Council Report: City manager proposes lowering tax rate 4 cents for $1.8B budget

FW budget word cloud


At Tuesday’s meeting, the Fort Worth City Council voted unanimously to set the date for two public hearings on the proposed 2019-20 property tax rate of 74.75 cents per $100. The hearings are scheduled for Aug. 27 and Sept. 10, both at 7 p.m.

The tax rate proposal is almost four cents lower than the current 78.50 rate and, if approved, would continue a trend of reduction in recent years.

“It’s still probably a tad bit higher than we’d like, but with all this growth, we don’t realize property taxes until they’ve matured into the system,” District 7 Councilman and Mayor Pro Tem Dennis Shingleton said. “I think David (Cooke, city manager) is doing a great job, and we’re working hard to keep them lower.”

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The council is expected to consider the proposed new tax rate, along with the rest of the 2019-20 city budget at its Sept. 17 meeting.

Fort Worth City Manager David Cooke presented the city council with his proposed Fiscal Year 2020 operating budget of approximately $1.8 billion at Tuesday’s work session. It’s an increase of about $68 million, or just over 4%, from last year.

“It’s a huge responsibility, and we’re going to be responsible for each of those 1.8 billion dollars we spend,” Cooke said. “We’re making a number of assumptions, and one of the things I can tell you is we’re going to be wrong on some of those assumptions. We’ll make adjustments during the year.”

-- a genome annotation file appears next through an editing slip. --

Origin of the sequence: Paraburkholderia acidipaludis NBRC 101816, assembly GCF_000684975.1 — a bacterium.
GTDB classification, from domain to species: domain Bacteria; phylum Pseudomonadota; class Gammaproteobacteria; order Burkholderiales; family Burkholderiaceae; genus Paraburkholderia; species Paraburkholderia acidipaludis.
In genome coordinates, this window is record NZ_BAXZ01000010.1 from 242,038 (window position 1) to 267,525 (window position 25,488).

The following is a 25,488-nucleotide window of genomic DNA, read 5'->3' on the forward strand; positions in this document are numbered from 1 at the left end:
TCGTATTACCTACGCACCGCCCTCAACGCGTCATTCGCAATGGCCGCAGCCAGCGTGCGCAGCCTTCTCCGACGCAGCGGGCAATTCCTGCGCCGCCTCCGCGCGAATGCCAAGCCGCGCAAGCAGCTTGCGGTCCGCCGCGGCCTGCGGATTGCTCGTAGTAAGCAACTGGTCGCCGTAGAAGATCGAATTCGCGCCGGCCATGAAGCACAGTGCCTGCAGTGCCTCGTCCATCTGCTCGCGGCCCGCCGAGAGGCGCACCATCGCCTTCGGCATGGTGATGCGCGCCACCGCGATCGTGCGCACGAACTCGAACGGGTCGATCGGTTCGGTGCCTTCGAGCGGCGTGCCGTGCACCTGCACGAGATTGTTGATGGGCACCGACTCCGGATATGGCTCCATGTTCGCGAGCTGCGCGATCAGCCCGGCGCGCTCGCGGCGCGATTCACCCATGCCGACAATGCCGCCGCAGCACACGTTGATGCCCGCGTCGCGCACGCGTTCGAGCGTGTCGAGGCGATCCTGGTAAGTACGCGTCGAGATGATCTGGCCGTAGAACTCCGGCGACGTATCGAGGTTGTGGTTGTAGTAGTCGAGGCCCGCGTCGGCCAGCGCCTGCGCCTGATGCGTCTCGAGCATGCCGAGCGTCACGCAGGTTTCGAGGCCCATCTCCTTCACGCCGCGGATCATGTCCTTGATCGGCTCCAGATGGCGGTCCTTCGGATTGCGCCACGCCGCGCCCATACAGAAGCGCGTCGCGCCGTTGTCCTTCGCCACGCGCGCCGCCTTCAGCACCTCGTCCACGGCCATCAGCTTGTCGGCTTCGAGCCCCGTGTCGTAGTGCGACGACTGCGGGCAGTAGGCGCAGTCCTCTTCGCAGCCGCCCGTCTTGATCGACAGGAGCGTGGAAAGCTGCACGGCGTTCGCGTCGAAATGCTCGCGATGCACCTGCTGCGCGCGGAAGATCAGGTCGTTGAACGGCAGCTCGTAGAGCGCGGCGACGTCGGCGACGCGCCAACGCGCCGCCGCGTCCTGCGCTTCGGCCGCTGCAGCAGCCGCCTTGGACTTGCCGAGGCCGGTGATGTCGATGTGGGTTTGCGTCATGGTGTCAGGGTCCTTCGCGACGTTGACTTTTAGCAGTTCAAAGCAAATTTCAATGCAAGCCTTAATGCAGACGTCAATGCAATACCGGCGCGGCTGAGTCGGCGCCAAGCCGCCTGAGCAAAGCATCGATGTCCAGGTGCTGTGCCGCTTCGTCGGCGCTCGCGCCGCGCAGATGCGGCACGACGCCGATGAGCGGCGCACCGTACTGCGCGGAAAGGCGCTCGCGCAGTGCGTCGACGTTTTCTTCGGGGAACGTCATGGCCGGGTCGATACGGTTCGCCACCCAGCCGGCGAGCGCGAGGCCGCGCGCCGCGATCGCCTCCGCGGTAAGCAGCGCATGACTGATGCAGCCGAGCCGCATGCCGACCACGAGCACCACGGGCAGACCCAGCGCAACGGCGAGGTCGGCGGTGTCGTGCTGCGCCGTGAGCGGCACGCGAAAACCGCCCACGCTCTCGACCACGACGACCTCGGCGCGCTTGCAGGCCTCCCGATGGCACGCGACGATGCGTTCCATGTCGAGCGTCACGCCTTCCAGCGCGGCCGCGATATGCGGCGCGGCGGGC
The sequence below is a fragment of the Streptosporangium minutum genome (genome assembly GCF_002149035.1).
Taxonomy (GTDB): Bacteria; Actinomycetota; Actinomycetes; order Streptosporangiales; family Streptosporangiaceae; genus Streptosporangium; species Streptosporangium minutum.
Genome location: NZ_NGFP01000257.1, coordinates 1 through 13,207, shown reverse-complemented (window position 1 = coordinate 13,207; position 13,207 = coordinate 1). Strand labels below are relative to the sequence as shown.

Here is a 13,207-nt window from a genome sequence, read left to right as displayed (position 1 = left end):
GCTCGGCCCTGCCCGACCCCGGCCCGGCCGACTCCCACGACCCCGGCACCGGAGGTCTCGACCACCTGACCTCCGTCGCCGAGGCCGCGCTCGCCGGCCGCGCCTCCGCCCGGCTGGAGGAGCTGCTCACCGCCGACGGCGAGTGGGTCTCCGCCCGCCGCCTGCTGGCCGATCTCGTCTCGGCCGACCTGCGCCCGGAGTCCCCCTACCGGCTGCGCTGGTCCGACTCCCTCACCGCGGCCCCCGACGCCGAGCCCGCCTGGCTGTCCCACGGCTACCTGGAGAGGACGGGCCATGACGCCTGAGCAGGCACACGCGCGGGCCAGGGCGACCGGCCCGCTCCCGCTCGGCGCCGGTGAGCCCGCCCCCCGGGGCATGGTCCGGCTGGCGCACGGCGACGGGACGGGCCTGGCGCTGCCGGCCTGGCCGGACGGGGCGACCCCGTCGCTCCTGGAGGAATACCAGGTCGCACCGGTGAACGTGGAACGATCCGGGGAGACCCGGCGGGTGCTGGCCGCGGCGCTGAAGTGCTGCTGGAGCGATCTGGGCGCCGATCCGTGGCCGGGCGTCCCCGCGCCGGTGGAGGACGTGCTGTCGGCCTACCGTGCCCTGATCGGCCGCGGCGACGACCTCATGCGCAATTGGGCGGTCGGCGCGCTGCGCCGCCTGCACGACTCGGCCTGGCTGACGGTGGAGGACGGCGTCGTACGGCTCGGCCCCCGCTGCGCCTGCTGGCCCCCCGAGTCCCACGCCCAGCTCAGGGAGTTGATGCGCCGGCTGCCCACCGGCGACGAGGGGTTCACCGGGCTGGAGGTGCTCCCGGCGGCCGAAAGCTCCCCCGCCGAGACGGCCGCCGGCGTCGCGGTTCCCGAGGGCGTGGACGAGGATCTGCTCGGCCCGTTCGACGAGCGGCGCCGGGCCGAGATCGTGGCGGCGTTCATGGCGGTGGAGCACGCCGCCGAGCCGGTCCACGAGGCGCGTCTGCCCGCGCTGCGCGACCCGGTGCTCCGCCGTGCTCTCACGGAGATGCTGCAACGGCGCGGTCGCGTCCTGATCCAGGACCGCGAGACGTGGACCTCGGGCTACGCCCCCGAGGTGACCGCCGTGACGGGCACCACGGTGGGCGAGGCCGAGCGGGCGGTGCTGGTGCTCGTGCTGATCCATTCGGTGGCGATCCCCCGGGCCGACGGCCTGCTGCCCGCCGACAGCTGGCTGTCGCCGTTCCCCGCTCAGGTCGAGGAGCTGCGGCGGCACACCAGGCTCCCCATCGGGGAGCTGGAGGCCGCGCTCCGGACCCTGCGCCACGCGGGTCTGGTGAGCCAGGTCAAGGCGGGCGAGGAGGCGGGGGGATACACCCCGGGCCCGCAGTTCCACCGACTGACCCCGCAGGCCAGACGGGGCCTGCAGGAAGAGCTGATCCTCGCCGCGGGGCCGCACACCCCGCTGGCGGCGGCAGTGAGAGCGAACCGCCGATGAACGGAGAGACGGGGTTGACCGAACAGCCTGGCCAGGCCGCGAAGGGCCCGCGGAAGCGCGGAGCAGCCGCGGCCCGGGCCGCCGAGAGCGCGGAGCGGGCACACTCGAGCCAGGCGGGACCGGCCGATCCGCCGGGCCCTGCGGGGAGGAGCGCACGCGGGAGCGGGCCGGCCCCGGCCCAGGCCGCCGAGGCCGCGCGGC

Cooke noted that the new budget accomplishes five goals set forth:

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*Increase funding for capital investment and maintenance.

*Allows for opening of new facilities and meeting current obligations.

*Institutes structures to address equity in the delivery of services.

*Addresses priority initiatives.

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*Reduces property tax rate.

The proposed new property tax rate is 74.75 cents per $100, a decrease of almost four cents from the current 78.50. The proposed property tax revenue for the next fiscal year is up almost 10%, or approximately $541.27 million.

The budget also allows for the creation of 114 net new positions within the city.

Among the new facilities are:

*Fire Station (Walsh Ranch & 287/Harmon Rd).

*Golden Triangle Library.

*Reby Carey Youth Library.

*Far North Animal Shelter.

*New Parks.

The budget also calls for full funding of city pension contributions. It was only last year that the passing of the budget was delayed as city officials worked up to the final moments allowable to approve a plan that would over time erase the billions of dollars in deficit in the pension plan.

That is something District 7 Councilman and Mayor Pro Tem Dennis Shingleton said he and his fellow council members are happy to not have to deal with this time around.

“It’s a little smoother, and we’ve got those things under control,” he said.

Other highlights of goals the budget allows to be reached include creation of a police monitor program, institution of a police cadet program, neighborhood improvements, increasing staff for police patrol and code enforcement.

Included in the budget is funding of more than $87 million for the Crime Control Prevention District.

The city council is expected to adopt the budget at its Sept. 17 meeting.